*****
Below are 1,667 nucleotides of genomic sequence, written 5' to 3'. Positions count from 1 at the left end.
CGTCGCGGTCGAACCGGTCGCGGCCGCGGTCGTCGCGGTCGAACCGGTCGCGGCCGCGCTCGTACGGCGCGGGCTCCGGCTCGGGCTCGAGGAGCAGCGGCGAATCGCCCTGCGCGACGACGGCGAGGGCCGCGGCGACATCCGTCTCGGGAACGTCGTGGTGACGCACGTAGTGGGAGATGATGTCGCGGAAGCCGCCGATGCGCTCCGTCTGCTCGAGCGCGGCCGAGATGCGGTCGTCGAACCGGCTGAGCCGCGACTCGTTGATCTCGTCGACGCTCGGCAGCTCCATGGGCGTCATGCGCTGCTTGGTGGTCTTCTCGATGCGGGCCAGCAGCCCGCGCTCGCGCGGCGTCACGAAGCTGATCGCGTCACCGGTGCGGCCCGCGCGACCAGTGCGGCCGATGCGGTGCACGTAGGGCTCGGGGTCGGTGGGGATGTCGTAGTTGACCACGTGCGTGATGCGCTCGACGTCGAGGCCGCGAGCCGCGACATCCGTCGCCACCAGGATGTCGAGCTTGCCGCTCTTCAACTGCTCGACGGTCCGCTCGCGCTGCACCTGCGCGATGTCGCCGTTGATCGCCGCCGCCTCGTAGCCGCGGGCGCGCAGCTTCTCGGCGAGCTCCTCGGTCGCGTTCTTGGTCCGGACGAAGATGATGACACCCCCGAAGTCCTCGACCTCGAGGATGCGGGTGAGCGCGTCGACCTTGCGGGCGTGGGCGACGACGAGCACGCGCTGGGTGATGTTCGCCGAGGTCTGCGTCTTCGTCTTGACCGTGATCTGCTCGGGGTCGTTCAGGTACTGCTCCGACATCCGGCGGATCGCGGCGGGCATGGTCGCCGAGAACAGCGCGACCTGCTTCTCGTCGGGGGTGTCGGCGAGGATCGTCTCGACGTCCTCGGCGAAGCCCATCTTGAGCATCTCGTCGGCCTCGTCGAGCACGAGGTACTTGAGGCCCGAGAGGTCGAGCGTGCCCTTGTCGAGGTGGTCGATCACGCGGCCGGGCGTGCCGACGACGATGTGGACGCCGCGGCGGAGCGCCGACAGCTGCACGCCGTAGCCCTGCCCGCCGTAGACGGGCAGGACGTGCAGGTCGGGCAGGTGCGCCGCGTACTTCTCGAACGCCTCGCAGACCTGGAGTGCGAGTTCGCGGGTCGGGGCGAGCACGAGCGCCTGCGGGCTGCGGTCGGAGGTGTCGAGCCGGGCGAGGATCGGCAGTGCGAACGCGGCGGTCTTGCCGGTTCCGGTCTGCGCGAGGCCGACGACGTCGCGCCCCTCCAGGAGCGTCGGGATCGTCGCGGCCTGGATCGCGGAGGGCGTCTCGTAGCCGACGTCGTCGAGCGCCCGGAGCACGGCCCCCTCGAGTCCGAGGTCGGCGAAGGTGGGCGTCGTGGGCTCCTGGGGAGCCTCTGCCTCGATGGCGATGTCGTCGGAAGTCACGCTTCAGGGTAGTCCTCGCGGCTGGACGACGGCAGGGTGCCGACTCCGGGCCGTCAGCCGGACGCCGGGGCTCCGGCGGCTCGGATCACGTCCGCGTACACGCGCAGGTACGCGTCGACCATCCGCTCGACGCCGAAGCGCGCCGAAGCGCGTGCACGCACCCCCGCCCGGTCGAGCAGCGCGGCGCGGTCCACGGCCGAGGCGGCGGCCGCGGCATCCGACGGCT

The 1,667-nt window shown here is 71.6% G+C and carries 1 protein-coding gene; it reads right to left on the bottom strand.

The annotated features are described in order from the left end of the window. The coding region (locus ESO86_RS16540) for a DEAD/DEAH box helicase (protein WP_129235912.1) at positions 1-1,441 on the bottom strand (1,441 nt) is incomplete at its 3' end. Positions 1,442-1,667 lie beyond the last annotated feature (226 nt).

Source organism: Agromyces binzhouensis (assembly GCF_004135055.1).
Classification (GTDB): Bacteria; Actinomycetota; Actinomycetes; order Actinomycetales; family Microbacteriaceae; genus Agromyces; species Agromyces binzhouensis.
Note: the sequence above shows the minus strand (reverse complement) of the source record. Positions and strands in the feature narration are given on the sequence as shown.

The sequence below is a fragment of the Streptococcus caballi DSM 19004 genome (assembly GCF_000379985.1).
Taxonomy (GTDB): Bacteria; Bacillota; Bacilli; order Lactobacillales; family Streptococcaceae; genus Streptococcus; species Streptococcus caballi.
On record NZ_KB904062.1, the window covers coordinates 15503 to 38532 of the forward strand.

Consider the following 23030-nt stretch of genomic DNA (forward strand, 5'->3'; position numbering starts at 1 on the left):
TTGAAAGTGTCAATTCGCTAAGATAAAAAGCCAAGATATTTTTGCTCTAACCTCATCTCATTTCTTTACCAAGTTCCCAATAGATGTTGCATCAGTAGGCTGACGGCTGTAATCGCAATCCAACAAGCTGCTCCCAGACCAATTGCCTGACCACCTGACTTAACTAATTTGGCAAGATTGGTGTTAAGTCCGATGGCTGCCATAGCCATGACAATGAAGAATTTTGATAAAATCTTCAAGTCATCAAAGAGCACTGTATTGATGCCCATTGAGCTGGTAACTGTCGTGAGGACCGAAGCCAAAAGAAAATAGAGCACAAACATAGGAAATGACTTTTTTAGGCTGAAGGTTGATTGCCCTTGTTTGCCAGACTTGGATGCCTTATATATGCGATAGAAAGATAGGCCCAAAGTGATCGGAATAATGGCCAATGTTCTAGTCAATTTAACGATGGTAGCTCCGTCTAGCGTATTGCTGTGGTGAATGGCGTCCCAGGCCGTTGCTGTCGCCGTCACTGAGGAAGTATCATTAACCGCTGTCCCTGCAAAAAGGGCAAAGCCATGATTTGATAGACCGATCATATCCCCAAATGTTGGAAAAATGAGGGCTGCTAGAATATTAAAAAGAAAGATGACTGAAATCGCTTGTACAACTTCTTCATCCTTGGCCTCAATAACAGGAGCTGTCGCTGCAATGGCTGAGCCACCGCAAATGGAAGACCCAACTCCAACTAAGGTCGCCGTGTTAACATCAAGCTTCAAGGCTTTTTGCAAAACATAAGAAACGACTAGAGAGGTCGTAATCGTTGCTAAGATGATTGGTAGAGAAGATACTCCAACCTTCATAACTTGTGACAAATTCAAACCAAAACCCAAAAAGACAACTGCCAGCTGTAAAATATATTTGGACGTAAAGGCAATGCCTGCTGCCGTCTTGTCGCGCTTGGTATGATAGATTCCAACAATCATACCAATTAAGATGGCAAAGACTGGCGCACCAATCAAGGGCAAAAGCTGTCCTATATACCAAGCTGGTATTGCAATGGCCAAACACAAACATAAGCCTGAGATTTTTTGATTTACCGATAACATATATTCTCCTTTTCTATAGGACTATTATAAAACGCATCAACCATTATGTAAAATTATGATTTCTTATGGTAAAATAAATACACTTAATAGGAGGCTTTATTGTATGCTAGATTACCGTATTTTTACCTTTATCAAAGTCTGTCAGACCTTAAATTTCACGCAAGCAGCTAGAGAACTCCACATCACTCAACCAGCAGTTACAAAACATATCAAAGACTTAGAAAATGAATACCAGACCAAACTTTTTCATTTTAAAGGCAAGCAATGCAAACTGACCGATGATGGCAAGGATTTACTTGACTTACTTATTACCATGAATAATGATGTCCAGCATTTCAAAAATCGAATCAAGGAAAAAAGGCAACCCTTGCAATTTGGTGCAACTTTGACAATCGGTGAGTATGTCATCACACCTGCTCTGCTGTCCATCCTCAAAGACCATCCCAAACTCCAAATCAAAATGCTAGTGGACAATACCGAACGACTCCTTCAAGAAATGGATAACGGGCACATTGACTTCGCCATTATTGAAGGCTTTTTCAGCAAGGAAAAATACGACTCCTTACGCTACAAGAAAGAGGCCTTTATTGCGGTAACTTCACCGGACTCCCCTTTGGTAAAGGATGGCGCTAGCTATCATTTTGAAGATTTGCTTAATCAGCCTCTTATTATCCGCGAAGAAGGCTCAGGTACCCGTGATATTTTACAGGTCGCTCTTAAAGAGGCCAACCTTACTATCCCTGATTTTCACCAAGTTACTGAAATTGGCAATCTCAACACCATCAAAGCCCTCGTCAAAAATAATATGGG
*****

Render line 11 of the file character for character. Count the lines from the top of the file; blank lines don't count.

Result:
Consider the following 23030-nt stretch of genomic DNA (forward strand, 5'->3'; position numbering starts at 1 on the left):